The fact that China’s reformer-in-chief Deng Xiaoping, despite his boldness in starting an economical revolution, maintained a consistent opposition to any democratic opening helps to illustrate just how innovative Wen Jiabao’s words in March 2007 were. In including “democracy” among his list of “shared values”, Wen seemed to be abandoning a position long sanctioned at the highest levels of Chinese government. In the eyes of China’s liberal intellectuals, his words were read as subversive of a deep political orthodoxy.
At the same time, the conventional wisdom about the inner workings of China’s political system is that any expression of view that seems to vary from the official line is either the sole prerogative of or bound to be sanctioned by the president. When one of his senior colleagues utters a “different” opinion, the assumption is that the subordinate is elaborating the leader’s judgment. In the wake of Wen’s press conference, the assumption was that behind it lay the shadow of China’s president, Hu Jintao.
But it has become apparent that Wen Jiabao was not “channelling” Hu Jintao. The president may have made some notional references to the value of “democracy”, but neither he nor other members of the politburo elite have echoed Wen’s sentiments. In fact, at least two have explicitly restated China’s refusal of any separation of powers between executive, legislature and judiciary.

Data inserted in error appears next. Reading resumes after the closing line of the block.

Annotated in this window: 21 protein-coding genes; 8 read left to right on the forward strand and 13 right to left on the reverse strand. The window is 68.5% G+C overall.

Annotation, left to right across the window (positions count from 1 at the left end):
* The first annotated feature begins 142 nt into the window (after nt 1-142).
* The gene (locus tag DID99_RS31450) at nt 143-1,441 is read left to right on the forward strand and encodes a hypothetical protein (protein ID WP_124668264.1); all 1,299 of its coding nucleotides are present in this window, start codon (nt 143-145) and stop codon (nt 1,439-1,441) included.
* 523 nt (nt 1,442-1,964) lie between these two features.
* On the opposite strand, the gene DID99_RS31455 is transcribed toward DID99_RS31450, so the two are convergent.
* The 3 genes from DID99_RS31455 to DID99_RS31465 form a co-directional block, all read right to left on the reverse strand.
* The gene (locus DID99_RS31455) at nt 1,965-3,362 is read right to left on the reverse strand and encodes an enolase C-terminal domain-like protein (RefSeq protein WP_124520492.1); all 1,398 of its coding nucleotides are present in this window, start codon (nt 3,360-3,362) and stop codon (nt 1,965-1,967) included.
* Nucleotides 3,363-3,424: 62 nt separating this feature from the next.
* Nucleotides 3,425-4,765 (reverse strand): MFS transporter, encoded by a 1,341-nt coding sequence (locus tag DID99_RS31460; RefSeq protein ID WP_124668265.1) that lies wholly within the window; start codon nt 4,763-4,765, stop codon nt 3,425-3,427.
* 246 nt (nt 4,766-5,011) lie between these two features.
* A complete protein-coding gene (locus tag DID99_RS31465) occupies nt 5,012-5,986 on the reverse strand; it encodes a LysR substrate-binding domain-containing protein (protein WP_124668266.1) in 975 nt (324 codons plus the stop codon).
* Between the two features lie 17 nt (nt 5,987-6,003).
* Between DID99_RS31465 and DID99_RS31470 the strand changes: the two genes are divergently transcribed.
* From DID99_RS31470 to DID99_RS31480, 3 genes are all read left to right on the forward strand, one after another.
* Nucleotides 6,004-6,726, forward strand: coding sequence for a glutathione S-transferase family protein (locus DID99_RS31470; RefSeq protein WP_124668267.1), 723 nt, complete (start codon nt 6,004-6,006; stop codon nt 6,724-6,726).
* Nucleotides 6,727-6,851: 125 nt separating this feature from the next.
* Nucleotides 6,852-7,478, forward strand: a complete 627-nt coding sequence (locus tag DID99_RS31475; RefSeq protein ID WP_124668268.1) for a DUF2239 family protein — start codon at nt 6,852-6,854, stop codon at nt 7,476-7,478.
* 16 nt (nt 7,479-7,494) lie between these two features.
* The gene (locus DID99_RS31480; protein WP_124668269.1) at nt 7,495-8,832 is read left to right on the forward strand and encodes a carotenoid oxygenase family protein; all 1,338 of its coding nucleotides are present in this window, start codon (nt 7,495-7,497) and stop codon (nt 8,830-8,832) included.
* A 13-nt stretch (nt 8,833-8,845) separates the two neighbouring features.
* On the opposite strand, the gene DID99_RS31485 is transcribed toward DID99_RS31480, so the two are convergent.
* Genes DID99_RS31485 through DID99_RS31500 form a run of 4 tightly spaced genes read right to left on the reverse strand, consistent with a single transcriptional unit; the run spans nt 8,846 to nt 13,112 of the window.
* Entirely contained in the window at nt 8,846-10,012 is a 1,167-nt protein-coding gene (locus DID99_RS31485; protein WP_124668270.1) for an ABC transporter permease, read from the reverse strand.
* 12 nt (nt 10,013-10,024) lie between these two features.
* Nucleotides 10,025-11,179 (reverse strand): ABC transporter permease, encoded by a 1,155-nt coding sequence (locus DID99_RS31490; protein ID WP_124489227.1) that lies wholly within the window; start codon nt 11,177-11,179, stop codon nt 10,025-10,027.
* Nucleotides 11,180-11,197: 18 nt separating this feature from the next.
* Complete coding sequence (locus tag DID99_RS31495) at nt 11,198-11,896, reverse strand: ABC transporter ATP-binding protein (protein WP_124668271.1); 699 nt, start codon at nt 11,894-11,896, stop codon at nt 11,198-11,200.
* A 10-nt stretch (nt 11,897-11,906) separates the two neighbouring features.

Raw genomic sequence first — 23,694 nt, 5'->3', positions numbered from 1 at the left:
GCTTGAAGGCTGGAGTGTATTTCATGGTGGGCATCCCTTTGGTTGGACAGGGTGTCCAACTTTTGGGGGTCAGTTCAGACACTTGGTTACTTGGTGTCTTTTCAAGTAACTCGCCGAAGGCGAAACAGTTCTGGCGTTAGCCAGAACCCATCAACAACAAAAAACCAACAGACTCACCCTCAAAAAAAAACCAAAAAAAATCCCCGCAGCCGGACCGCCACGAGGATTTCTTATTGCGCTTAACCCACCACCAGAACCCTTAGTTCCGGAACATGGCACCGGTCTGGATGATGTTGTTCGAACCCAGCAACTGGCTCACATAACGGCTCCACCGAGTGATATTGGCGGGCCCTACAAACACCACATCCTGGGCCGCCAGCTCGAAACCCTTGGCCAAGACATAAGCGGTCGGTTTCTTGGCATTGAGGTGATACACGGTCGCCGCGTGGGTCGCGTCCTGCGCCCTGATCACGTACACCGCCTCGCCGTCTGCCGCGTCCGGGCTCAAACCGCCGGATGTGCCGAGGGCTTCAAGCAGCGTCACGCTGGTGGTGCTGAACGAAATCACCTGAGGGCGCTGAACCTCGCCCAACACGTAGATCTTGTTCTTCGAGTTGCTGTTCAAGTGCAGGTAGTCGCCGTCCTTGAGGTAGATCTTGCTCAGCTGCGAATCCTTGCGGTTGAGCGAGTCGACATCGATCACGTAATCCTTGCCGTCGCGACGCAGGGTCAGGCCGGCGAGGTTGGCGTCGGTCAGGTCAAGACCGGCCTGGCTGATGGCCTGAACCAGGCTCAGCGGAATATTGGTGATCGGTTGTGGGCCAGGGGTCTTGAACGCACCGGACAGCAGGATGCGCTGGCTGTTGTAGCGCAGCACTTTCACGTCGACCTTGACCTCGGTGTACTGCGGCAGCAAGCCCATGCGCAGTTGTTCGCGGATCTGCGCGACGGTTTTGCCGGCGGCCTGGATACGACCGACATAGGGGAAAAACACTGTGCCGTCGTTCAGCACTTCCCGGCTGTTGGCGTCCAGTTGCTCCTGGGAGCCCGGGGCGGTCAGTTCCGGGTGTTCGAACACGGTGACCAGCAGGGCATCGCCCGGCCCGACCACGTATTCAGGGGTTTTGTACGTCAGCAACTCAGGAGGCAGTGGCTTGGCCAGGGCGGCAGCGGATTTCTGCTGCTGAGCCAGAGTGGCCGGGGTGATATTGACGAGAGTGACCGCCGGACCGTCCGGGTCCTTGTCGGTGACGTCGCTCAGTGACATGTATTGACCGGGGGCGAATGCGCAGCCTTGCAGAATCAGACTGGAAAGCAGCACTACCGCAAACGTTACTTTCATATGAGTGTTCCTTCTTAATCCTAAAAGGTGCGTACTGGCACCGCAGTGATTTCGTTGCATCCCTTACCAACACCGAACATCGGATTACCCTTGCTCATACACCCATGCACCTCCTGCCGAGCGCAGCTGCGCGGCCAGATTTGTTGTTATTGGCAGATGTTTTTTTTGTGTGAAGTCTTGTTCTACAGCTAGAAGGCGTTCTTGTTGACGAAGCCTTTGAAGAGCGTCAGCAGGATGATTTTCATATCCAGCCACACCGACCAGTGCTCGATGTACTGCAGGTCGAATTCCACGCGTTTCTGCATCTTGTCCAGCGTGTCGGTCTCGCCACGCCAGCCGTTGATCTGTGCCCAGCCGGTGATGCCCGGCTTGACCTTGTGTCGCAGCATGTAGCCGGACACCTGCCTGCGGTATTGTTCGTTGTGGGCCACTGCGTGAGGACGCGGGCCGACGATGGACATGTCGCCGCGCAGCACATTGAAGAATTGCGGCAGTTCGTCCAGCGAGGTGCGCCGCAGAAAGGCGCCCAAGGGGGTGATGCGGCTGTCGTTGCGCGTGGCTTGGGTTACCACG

Wen Jiabao has been undeterred, and has continued to push the boundaries of official discourse - for example in saying that “people must be allowed to live with dignity”, which he defines as follows:
“First, that every citizen enjoys the rights and freedoms granted by the constitution. Everyone is equal before the eyes of the law. Second, that the sole and ultimate goal of developing a country is to satisfy the growing material and cultural needs of its people. Third, that development of society take development of the individual as its precondition. We must help people develop freely and fully, allowing their talents and abilities to compete, and to flourish.”
Wen has also insisted that restricting the power of the state is the key to political reform; that China must build a fair and just society; and that the rule of law should transcend political power. In 2009, on the eve of Shenzhen’s thirtieth anniversary as a “special economic zone”, he described political reform as vital if China was to avoid a developmental “dead end”. In 2010, he wrote a eulogy to the reformer Hu Yaobang - whose death in April 1989 helped to catalyse the Tiananmen demonstrations - and published it under his own name. In short, Wen has become a dissenting - and increasingly individual - figure in China’s political establishment.